https://wiki.haskell.org/api.php?action=feedcontributions&user=Gphilip&feedformat=atomHaskellWiki - User contributions [en]2022-12-03T08:08:07ZUser contributionsMediaWiki 1.31.7https://wiki.haskell.org/index.php?title=User_talk:Gphilip&diff=54136User talk:Gphilip2012-09-30T22:43:27Z<p>Gphilip: </p>
<hr />
<div>Hi,<br />
<br />
I noticed that you switched the s and the a at the newtype page; the order in which you write these is not really important, but they are now reversed compared to the State type in the State library. See <br />
http://hackage.haskell.org/packages/archive/transformers/latest/doc/html/Control-Monad-Trans-State-Lazy.html#v:runState<br />
<br />
[[User:Henk-Jan van Tuyl|Henk-Jan van Tuyl]] 21:27, 30 September 2012 (UTC)<br />
<br />
: I switched these so that they match the order in the definition of <hask>runState</hask> earlier on in the page. [[User:Gphilip|Gphilip]] 22:43, 30 September 2012 (UTC)</div>Gphiliphttps://wiki.haskell.org/index.php?title=Newtype&diff=54134Newtype2012-09-30T18:32:14Z<p>Gphilip: Fixed spelling.</p>
<hr />
<div>A <hask>newtype</hask> declaration creates a new type in much the same way as <hask>data</hask>. The syntax and usage of newtypes is virtually identical to that of data declarations - in fact, you can replace the <hask>newtype</hask> keyword with <hask>data</hask> and it'll still compile, indeed there's even a good chance your program will still work. The converse is not true, however - <hask>data</hask> can only be replaced with <hask>newtype</hask> if the type has ''exactly one constructor'' with ''exactly one field'' inside it.<br />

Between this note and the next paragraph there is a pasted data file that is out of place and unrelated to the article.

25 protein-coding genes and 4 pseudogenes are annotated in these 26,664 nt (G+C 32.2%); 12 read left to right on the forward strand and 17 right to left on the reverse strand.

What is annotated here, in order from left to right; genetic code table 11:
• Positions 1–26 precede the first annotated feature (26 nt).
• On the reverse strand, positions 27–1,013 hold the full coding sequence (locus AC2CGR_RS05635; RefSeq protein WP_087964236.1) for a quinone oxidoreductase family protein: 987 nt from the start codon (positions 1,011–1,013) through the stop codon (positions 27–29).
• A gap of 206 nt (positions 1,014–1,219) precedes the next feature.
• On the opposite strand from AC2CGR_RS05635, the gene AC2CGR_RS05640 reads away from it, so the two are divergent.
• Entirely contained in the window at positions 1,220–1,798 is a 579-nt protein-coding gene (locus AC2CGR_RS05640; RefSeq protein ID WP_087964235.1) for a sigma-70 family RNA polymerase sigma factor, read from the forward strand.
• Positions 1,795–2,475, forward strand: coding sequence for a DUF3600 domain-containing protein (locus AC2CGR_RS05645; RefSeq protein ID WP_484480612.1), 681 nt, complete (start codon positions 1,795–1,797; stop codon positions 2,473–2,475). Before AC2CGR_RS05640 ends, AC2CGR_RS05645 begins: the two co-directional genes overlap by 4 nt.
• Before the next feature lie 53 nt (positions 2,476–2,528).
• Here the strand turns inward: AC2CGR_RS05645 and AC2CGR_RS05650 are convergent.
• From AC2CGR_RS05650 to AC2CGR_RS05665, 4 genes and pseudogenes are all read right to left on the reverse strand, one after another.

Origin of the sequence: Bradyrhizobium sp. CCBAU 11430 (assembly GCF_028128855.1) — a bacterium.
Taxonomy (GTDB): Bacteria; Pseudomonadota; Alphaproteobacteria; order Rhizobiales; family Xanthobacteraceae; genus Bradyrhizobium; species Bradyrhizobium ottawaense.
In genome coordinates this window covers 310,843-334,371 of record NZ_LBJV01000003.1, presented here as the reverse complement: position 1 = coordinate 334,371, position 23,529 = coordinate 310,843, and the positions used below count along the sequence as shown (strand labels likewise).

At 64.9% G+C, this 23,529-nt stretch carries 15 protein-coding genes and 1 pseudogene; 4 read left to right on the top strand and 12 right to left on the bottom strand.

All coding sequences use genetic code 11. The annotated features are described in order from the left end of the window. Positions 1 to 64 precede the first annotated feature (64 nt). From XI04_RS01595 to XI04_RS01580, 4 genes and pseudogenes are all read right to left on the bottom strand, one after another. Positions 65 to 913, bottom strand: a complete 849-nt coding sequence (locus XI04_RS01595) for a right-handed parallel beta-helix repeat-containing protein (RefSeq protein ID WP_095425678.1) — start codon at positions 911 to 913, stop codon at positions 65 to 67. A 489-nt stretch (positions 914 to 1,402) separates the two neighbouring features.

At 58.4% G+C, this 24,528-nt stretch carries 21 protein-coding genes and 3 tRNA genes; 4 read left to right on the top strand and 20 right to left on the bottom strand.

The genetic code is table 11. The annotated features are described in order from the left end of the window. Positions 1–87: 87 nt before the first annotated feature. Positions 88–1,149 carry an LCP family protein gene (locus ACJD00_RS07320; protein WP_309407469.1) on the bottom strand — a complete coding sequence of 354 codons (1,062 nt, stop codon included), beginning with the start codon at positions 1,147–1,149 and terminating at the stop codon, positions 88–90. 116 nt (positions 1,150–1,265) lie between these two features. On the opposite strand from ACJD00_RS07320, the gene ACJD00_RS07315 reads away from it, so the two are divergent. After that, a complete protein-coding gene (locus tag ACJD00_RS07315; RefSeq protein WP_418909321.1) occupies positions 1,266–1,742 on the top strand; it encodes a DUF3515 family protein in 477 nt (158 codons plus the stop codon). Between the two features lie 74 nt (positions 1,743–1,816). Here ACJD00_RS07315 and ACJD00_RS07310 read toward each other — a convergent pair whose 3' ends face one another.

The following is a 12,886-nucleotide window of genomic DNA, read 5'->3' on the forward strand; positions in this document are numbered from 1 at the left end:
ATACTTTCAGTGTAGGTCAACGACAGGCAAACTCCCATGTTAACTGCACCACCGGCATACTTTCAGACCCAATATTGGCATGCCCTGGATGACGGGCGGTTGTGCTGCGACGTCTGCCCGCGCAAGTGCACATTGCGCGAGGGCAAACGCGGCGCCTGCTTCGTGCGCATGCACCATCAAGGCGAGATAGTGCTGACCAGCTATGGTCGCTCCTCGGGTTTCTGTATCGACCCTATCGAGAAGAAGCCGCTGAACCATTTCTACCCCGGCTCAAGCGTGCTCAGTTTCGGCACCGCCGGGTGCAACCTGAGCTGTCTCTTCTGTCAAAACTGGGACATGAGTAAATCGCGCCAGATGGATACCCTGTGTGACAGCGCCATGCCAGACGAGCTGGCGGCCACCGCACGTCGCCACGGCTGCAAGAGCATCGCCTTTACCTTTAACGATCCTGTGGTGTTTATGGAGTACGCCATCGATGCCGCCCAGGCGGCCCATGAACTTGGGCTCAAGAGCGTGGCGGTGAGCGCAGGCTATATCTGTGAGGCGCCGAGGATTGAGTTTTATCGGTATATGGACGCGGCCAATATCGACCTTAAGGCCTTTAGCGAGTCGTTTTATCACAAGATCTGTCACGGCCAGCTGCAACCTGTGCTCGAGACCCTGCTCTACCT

<br />
Some examples:<br />
<br />
<haskell><br />
newtype Fd = Fd CInt<br />
-- data Fd = Fd CInt would also be valid<br />
<br />
-- newtypes can have deriving clauses just like normal types<br />
newtype Identity a = Identity a<br />
deriving (Eq, Ord, Read, Show)<br />
<br />
-- record syntax is still allowed, but only for one field<br />
newtype State s a = State { runState :: s -> (s, a) }<br />
<br />
-- this is *not* allowed:<br />
-- newtype Pair a b = Pair { pairFst :: a, pairSnd :: b }<br />
-- but this is:<br />
data Pair a b = Pair { pairFst :: a, pairSnd :: b }<br />
-- and so is this:<br />
newtype Pair' a b = Pair' (a, b)<br />
</haskell><br />
<br />
Sounds pretty limited! So why does anyone use <hask>newtype</hask>?<br />
<br />
== The short version ==<br />
<br />
The restriction to one constructor with one field means that the new type and the type of the field are in direct correspondence:<br />
<br />
<haskell><br />
State :: (s -> (s, a)) -> State s a<br />
runState :: State s a -> (s -> (s, a))<br />
</haskell><br />
<br />